The Immigrant often recalls Hollywood’s studio era in its towering artistry built around its lead actress’ performance. Cotillard suffers beautifully throughout, think of Joan Crawford expressing emotional torrent while wrapped in furs and you’re close to the filmic language of this film. She plays Ewa, freshly landed and running away from the Cossacks, an immigrant woman with a shady past that is threatened for deportation until she meets a benevolent man willing to take a chance on her. His benevolence is a mere ruse, an illusionary construction that even he half-believes, and Ewa is soon pimped out and the subject of both the character and camera’s gaze, a piercing male gaze that views her as forgiving matron and fleshy concubine.

 

It is Cotillard’s face and shining, haunted eyes that telegraph so much of the story’s emotional contours and interior fractures far better than the occasionally on-the-nose dialog or occurrences. She’s one of modern cinema’s strongest actors simply for her ability to behave and project with limited movement and no words volumes of detail and texture about her character. As Slant Magazine described it, she “infuses a heartbreaking mixture of dignity, vulnerability, and strength into her latest entr(y) in a gallery of ordinary women under extraordinary pressure.”

 

It isn’t just a shady, murky past that lingers over Ewa’s delicate frame and possessed, somber face, but the threat of losing her sister. They came over together and her tubercular sister gets quarantined, Ewa makes a promise, more like a near religious vow, to free her sister and reunite in a slice of the American ideal and promise. This is the inciting incident that makes her vulnerable for Bruno (Joaquin Phoenix) and his machinations.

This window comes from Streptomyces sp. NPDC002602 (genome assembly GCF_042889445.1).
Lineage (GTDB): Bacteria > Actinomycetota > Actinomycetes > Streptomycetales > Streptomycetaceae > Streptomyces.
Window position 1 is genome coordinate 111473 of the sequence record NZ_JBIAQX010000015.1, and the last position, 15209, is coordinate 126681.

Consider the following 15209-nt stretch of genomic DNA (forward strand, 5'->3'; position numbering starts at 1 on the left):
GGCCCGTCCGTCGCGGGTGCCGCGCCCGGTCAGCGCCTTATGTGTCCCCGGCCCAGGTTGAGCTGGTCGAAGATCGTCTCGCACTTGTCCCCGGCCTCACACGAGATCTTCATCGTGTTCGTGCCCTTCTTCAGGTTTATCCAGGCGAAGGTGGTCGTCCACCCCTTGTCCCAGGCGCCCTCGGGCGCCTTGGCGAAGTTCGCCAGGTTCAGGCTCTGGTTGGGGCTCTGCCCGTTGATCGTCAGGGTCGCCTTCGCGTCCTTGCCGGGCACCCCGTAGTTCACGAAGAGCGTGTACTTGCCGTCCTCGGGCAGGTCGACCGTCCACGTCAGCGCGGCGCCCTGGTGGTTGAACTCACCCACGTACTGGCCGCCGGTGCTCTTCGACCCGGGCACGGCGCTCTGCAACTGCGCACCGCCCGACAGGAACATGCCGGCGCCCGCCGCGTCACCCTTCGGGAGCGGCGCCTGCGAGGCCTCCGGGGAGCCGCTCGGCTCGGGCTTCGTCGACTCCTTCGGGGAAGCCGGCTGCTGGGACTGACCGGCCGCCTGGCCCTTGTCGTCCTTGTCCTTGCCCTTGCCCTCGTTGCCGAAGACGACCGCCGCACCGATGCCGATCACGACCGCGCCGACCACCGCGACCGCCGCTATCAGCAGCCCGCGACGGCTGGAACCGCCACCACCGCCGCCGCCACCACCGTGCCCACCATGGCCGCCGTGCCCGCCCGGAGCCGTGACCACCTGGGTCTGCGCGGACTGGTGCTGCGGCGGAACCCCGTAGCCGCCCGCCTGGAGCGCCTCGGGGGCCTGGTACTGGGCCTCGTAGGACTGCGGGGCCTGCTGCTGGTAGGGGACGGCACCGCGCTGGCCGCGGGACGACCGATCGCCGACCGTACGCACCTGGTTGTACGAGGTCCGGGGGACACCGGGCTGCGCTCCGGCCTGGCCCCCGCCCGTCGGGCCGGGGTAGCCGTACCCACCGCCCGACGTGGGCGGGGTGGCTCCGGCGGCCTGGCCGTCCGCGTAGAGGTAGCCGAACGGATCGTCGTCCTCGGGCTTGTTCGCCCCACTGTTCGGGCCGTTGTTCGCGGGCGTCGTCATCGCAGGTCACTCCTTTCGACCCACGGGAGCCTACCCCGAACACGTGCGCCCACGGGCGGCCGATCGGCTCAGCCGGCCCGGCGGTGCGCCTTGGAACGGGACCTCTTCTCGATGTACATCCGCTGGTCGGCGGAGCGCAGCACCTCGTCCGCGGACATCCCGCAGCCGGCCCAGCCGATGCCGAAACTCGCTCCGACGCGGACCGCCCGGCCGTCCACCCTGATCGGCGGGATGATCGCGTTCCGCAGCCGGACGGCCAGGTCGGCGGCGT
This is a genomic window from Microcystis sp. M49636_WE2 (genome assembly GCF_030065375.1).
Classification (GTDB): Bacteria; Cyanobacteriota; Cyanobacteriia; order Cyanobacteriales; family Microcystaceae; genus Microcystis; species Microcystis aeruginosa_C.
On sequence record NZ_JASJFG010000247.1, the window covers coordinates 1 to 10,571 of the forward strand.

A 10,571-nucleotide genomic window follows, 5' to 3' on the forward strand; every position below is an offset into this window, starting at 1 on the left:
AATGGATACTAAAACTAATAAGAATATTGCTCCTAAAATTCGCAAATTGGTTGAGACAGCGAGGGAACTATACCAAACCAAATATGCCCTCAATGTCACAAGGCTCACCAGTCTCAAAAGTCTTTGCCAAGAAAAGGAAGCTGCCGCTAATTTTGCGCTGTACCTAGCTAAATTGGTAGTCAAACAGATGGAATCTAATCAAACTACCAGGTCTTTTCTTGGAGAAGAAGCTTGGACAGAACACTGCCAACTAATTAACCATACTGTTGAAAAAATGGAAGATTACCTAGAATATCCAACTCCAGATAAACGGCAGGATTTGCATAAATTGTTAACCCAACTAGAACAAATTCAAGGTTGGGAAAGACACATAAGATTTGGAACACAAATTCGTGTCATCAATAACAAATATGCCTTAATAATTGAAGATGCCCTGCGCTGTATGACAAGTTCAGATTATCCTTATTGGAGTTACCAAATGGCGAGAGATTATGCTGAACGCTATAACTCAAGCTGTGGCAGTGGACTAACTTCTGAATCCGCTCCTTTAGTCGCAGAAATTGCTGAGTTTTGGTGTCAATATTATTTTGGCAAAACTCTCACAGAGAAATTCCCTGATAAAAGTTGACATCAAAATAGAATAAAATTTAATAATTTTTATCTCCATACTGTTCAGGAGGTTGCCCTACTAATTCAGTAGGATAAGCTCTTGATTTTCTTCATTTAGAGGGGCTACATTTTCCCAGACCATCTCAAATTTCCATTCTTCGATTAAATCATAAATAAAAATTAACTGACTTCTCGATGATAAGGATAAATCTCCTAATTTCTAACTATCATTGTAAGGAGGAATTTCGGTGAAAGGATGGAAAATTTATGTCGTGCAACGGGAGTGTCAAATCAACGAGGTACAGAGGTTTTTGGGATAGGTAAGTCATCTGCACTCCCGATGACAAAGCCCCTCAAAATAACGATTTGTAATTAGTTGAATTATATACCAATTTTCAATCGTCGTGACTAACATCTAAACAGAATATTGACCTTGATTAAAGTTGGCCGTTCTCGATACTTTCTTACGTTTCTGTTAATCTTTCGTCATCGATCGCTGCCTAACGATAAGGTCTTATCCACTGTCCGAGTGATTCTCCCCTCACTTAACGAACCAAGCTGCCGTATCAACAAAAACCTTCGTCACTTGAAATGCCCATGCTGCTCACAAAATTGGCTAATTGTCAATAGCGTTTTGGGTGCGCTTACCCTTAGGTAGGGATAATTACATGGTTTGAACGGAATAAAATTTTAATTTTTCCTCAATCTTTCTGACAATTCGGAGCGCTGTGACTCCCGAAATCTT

Much of The Immigrant concerns her abuse and near slavery to him as he makes grandiose promises of commerce and the freedom/power it can buy. Ewa wants to free her sister, put Poland far behind her, and start anew but the past is never far enough behind us. It lurks and its traumatizing ramifications manifest in her relationship with Bruno and more sane, lucid romantic flirtations with Orlando (Jeremy Renner), a magician and Bruno’s cousin.

 

Orlando and his entire subplot are weak points. Not that Renner is bad in the role, no one performs at anything less than optimally throughout, but it’s thinly written material when it comes to him. Ewa becomes less of an agent of her own life, there’s plenty of material suggesting that she sees her relationship with Bruno as justifiable punishment for misdeeds and the cosmos teaching her forgiveness, and more of a pawn between the two men. An early scene where he entertains the detainees on Ellis Island and promises the American dream is laughably on the nose when so much of the film is painterly compositions and articulated through elision.  



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Butter

Posted : 1 month ago on 22 July 2019 08:06 (A review of Butter)

Butter never goes as balls deep as it often threatens. It’s shallow thrusts at political satire, race, and conservative middle Americana and its weird folksy rituals. It’s dissatisfying as its climax whimpers out when it should shudder and scream.

 

I think that’s enough metaphorical sexual talk, but there’s a general point to it. Jennifer Garner’s unholy hybrid of Sarah Palin, Michele Bachmann, and conservative Christian housewife is as sexually frustrated as she is personally unfulfilled. These two points often converge, and Butter often questions if what she needs is just a big orgasm to get her to calm down or if political mobility and craven power grabs are her orgasmic expressions.

 

There’s plenty of funny material to mine here, yet Butter is often surface level with an Obama standee ascending seemingly out of the blue. Then there’s the extraneous material, like Olivia Wilde’s vengeful stripper, Ashley Greene’s rebellious daughter, and Hugh Jackman’s scenery-chewing car salesman/dumbass. Butter wants to use the prism of a butter carving competition to speak out about the near absurdity of political campaigning and politics as a wider topic, but it also wants to be a heavily sentimental tale of hard work and ethics paying off in the end.